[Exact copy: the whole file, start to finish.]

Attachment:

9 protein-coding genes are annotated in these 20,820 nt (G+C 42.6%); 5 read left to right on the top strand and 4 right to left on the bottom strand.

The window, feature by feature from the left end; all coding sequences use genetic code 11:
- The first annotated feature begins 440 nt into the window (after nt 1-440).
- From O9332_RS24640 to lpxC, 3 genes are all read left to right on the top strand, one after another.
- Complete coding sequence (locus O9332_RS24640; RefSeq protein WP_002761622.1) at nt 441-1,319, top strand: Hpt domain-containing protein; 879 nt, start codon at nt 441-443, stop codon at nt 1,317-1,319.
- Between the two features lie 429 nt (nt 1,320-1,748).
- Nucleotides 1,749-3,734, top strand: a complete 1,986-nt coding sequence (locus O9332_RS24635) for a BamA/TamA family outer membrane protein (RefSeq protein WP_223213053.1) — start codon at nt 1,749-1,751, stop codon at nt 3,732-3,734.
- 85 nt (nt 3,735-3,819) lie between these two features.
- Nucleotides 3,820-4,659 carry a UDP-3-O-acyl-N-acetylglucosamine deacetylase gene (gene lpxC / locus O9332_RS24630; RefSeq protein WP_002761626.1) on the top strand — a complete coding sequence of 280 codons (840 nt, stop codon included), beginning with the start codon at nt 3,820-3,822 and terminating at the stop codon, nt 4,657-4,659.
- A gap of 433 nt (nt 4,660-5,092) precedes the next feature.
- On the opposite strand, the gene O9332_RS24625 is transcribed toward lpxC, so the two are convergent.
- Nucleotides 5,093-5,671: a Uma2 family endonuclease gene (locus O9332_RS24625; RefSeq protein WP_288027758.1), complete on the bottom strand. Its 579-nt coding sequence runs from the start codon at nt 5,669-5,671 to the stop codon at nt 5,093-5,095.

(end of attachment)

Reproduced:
9 protein-coding genes are annotated in these 20,820 nt (G+C 42.6%); 5 read left to right on the top strand and 4 right to left on the bottom strand.

The window, feature by feature from the left end; all coding sequences use genetic code 11:
- The first annotated feature begins 440 nt into the window (after nt 1-440).
- From O9332_RS24640 to lpxC, 3 genes are all read left to right on the top strand, one after another.
- Complete coding sequence (locus O9332_RS24640; RefSeq protein WP_002761622.1) at nt 441-1,319, top strand: Hpt domain-containing protein; 879 nt, start codon at nt 441-443, stop codon at nt 1,317-1,319.
- Between the two features lie 429 nt (nt 1,320-1,748).
- Nucleotides 1,749-3,734, top strand: a complete 1,986-nt coding sequence (locus O9332_RS24635) for a BamA/TamA family outer membrane protein (RefSeq protein WP_223213053.1) — start codon at nt 1,749-1,751, stop codon at nt 3,732-3,734.
- 85 nt (nt 3,735-3,819) lie between these two features.
- Nucleotides 3,820-4,659 carry a UDP-3-O-acyl-N-acetylglucosamine deacetylase gene (gene lpxC / locus O9332_RS24630; RefSeq protein WP_002761626.1) on the top strand — a complete coding sequence of 280 codons (840 nt, stop codon included), beginning with the start codon at nt 3,820-3,822 and terminating at the stop codon, nt 4,657-4,659.
- A gap of 433 nt (nt 4,660-5,092) precedes the next feature.
- On the opposite strand, the gene O9332_RS24625 is transcribed toward lpxC, so the two are convergent.
- Nucleotides 5,093-5,671: a Uma2 family endonuclease gene (locus O9332_RS24625; RefSeq protein WP_288027758.1), complete on the bottom strand. Its 579-nt coding sequence runs from the start codon at nt 5,669-5,671 to the stop codon at nt 5,093-5,095.